Discovering Jacksonville: Kingsley Plantation - a historical tale of slavery and plantation life in Northeast Florida. | ERINWIGGLE.COM
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Discovering Jacksonville: Kingsley Plantation

Do you believe in ghosts? Rumor has it Kingsley Plantation off Heckscher Drive is haunted. Local folklore speaks of Old Red Eyes who is said to be the spirit of a slave who was hanged for unforgivable crimes and now frequently spotted wandering Kingsley Plantation Road. There have also been sightings of a woman in a white dress believed to be Anna, the wife of Zephaniah Kingsley, on the porch of the main house.

Adam and I recently visited Kingsley Plantation and although we didn’t see any spooky business, we did learn the haunting history of Zephaniah Kingsley, his family, and his plantation.

Discovering Jacksonville: Kingsley Plantation - a historical tale of slavery and plantation life in Northeast Florida. | ERINWIGGLE.COM

Zephaniah Kingsley moved to Fort George Island in 1814 with his wife and three children where he built a plantation producing corn, Sea Island cotton, sugar cane, and citrus. Kingsley ultimately acquired over 32,000 acres including four plantation houses and more than 200 slaves. Kinglsey’s family was a polygamist and multiracial household which bucked the norms of race and slavery.

The plantation home is said to have been built sometime around 1797 and is the oldest surviving plantation house in the state of Florida. The plantation also includes a kitchen house, barn, and 25 remaining cabins which served as slave quarters. The cabins are made of tabby, a mixture of lime acquired from oyster shells, sand, and water, and form a semi-circle at the entrance to Kingsley plantation.

Zephaniah Kingsley’s relationship with his slaves was unique starting with his wife Anna Madgigine Jai, who was from Senegal, West Africa and purchased as a slave by Kingsley. Kingsley married Anna in a traditional African ceremony and freed her in 1811. Anna became a valuable part of Kingsley’s success and eventually amassed her own success by owning land and becoming one of the richest women in East Florida. Anna was a pioneer for slave and women’s rights but ultimately fled to Haiti with her children due to increasing racism in this country. (Read more about Anna.)

Discovering Jacksonville: Kingsley Plantation - a historical tale of slavery and plantation life in Northeast Florida. | ERINWIGGLE.COM

Kingsley managed his slaves using the “task system,” meaning that once the slaves had finished their daily work, they were free to look after their own responsibilities like tending to gardens, hunting on the grounds, or taking care of their cabins. Kingsley also allowed his slaves to own firearms which they used to protect the land and hunt wildlife. Slaves regularly bartered and traded goods and wares to sustain their families as well as save up money to buy their freedom.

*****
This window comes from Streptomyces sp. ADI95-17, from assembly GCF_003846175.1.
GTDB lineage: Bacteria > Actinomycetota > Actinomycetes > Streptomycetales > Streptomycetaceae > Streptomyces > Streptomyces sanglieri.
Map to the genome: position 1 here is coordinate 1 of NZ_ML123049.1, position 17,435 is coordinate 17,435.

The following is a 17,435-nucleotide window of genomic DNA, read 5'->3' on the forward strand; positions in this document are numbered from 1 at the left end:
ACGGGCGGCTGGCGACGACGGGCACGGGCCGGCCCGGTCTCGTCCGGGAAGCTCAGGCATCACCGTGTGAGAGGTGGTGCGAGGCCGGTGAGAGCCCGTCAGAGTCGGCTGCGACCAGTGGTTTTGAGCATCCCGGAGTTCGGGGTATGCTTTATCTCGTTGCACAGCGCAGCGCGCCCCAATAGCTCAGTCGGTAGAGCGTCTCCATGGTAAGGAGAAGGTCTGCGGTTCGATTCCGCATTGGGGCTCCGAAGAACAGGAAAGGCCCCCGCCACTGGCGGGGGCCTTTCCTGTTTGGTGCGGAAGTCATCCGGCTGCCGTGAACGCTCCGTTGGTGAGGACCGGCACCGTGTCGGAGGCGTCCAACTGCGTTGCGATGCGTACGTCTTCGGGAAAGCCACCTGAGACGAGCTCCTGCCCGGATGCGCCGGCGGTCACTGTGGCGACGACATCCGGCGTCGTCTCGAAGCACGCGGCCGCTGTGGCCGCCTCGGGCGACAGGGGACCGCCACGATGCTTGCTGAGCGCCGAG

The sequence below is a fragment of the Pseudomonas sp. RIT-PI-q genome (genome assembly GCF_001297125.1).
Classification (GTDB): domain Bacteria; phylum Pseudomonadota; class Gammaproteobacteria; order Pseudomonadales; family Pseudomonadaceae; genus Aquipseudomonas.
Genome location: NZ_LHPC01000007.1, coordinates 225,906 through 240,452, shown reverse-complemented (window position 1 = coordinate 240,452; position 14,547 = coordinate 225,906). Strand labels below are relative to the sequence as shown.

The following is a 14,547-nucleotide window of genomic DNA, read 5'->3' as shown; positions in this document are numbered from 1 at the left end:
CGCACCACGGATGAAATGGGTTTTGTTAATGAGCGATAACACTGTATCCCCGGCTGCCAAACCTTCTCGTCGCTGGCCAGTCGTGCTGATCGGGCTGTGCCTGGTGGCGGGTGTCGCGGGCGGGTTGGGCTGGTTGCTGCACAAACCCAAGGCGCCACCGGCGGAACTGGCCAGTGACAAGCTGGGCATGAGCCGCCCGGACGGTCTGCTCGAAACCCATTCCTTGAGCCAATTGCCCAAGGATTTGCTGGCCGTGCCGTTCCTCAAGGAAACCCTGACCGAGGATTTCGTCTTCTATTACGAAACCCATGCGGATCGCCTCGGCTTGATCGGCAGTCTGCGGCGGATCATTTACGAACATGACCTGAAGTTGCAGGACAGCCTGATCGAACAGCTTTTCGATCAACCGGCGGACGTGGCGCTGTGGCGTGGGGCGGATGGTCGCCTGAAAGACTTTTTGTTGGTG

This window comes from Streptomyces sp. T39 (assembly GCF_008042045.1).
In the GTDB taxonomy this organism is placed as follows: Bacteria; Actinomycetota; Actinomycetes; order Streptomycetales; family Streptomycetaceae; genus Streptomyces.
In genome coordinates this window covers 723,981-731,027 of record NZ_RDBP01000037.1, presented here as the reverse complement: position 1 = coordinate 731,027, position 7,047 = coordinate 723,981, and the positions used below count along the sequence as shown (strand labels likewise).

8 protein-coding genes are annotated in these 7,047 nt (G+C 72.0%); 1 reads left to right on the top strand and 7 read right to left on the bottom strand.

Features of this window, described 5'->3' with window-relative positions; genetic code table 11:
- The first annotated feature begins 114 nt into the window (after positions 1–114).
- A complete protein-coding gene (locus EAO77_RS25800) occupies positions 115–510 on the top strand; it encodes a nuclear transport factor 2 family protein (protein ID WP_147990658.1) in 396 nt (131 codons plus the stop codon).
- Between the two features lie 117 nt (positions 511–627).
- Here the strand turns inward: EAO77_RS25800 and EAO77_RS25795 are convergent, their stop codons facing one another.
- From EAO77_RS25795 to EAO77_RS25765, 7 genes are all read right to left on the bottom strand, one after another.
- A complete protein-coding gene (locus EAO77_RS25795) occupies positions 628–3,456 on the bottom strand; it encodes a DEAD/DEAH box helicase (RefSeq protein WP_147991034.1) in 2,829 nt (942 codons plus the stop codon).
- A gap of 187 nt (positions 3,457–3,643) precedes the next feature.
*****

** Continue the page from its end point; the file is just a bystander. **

Zephaniah Kingsley was an activist for slave rights and campaigned for lawmakers to acknowledge free people of color and allow mixed race children to inherit land and property. When asked if he felt his role as a slave trader was contrary to his activism with slavery, Kingsley replied, “Yes; and I am glad of it. They will look upon a slaveholder just so, by and by. Slave trading was a very respectable business when I was young. The first merchants in England and America were engaged in it. Some people hide things which they think other people don’t like. I never conceal anything.”

Discovering Jacksonville: Kingsley Plantation - a historical tale of slavery and plantation life in Northeast Florida. | ERINWIGGLE.COM

Shortly thereafter, Kingsley sold the plantation to his nephew and moved his family to a plantation he had established in Haiti. He redistributed his slaves to other properties and moved some to Haiti where they worked as indentured servants on his new land. Kingsley died in 1843 while traveling to New York City. In 1846, Anna returned to Florida to settle an inheritance dispute with Kingsley’s family and was granted control of Kingsley’s estates. She settled in the Arlington neighborhood of Jacksonville to live out the rest of her years.

Meanwhile, a farmer from New Hampshire purchased the Kingsley estate. When he realized crops weren’t as successful in Florida, he turned the property into a tourist attraction with a luxury hotel. The hotel burned down in 1988 and the land was ultimately sold to private investors in 1923.

In 1955, the Florida Park Service acquired most of Fort George Island and named it Kingsley Plantation State Historic Site. The land was transferred to the National Park Service in 1991.

Discovering Jacksonville: Kingsley Plantation - a historical tale of slavery and plantation life in Northeast Florida. | ERINWIGGLE.COM

Entrance to the park is free and the grounds are open to walk at your leisure. Unfortunately the plantation house is off limits but may be viewed by joining one of the weekend group tours. I would highly recommend stopping by the ranger station at the back of the property and picking up a free audio tour. This GPS enabled tour shares the history of the plantation at strategic points around the property. I learned so much from this tour and experienced the history of Kingsley Plantation at my own pace.

For more information on Kingsley Plantation, including history, events, and hours of operation, visit nps.gov.

Historical Sources: Weird US, nps.gov, Wikipedia

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